Re: Freight cars for brewery late 40's to early 50's


SLRX shipped Bud.A

----- Original Message -----
From: <smithbf@...>
To: <STMFC@...>
Sent: Saturday, September 04, 2004 10:25 PM
Subject: Re: [STMFC] Freight cars for brewery late 40's to early 50's

Michael asks:

What type of cars would one typically find at a brewery in the post
WWII era? What would they haul? Would reefers need to be iced for
this service and would the brewery ice their own cars?

Having just spent the afternoon helping my better half through her first
all-grain brew (a Belgian ale) I feel I must comment. The concept that
beer must be shipped and stored cold is a figment of a more modern
marketing man's imagination. While it is true that lager beer should be
handled chilled, the vast majority of beer consumed in the post WWII years
would have been ales (or fermented with Ale yeast, such as porters, stouts
and the like). These beers are fermented at room temperature, and are not
harmed by long term storage at room temperature. Indeed, the need to
"filter" beer is ALSO a modern marketing invention, as beer at that time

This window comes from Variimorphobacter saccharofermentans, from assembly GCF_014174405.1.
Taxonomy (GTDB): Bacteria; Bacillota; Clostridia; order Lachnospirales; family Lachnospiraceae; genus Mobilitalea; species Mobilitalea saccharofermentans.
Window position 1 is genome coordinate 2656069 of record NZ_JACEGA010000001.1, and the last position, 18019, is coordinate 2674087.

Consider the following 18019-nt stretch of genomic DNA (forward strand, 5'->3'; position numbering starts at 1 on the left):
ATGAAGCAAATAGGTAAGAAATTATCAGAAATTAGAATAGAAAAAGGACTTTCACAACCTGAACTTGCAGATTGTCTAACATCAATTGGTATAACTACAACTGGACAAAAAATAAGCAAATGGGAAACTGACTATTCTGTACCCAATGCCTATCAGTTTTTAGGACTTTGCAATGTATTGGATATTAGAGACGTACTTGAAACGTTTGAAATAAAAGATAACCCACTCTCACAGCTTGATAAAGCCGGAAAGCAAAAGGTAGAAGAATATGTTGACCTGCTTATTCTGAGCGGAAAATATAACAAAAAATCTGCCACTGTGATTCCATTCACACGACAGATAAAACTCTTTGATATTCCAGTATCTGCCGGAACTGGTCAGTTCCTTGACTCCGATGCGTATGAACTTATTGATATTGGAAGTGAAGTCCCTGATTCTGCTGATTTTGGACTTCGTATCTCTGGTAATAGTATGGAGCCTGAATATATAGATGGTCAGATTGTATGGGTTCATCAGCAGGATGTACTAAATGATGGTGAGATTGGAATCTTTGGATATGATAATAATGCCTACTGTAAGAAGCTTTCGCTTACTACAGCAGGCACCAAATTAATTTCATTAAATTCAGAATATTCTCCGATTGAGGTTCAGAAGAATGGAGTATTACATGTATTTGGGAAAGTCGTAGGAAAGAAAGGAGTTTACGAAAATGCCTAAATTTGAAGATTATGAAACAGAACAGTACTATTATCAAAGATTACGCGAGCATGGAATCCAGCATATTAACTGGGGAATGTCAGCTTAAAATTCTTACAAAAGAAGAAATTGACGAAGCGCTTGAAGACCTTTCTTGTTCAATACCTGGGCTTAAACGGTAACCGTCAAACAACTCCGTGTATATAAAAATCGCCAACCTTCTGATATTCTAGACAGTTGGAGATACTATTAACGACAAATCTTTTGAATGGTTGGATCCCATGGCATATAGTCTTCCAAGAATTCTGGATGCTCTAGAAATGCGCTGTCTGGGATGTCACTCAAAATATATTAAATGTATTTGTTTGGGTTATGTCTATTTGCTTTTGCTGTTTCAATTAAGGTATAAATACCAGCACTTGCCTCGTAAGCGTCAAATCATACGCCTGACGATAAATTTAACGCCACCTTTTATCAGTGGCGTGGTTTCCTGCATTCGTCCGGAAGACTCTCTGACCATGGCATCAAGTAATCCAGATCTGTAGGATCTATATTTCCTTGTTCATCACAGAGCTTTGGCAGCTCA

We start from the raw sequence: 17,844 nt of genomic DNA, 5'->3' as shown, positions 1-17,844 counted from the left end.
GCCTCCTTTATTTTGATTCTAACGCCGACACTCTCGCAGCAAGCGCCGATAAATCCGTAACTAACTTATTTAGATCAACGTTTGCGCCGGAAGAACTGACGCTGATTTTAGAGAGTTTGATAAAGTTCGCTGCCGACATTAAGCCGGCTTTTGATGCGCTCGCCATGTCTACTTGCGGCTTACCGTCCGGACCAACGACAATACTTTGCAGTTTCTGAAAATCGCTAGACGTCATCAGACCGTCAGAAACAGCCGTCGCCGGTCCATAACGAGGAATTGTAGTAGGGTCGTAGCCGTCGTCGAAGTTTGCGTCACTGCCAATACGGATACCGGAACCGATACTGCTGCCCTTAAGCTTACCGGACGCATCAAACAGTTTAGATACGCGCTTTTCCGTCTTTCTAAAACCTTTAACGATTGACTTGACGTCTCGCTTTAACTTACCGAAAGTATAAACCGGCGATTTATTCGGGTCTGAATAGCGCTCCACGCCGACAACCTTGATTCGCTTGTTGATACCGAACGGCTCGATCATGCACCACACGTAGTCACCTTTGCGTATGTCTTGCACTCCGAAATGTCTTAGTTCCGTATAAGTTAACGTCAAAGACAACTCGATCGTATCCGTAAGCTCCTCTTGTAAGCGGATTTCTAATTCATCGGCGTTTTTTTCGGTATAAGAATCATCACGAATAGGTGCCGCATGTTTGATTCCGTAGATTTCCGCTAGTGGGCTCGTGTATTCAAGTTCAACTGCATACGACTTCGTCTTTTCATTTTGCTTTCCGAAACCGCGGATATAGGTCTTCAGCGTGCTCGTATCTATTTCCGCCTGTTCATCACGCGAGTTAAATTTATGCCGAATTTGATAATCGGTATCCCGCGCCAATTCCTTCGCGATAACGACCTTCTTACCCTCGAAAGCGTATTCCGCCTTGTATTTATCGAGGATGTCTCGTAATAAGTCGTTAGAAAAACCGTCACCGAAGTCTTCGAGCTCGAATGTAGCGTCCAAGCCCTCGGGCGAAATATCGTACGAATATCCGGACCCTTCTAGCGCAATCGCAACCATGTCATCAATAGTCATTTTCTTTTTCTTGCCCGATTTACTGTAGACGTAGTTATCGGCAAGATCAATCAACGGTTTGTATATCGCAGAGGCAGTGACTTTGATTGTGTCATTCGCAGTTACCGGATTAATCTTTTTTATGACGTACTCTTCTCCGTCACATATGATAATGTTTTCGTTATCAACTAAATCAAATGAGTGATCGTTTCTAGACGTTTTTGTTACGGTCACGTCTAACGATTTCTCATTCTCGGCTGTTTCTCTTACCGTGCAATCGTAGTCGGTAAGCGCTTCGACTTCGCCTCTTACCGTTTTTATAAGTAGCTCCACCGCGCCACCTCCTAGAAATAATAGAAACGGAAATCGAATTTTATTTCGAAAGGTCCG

would have been bottle or keg primed, requiring live yeast and
fermentation to generate the needed CO2.

Reefers may well have been the car of choice to ship beer, but they were
most often being used as an insulated boxcar. The idea was to protect the
beer from temperature fluctuations and not to refrigerate the beer. In
fact, refrigerating the beer would have compounded distribution issues as
once chilled, beer should not be allowed to come back to room temperature
(hence the need to ship lagers chilled since they are fermented chilled).

Having consumed a 2 year old, unfiltered, unpasteurized, unrefrigerated
Russian Imperial Stout (of my own brewing) this afternoon, I can happily
confirm that Real Beer does not have "born on dating" <VBG>


Bruce Smith
Auburn, AL

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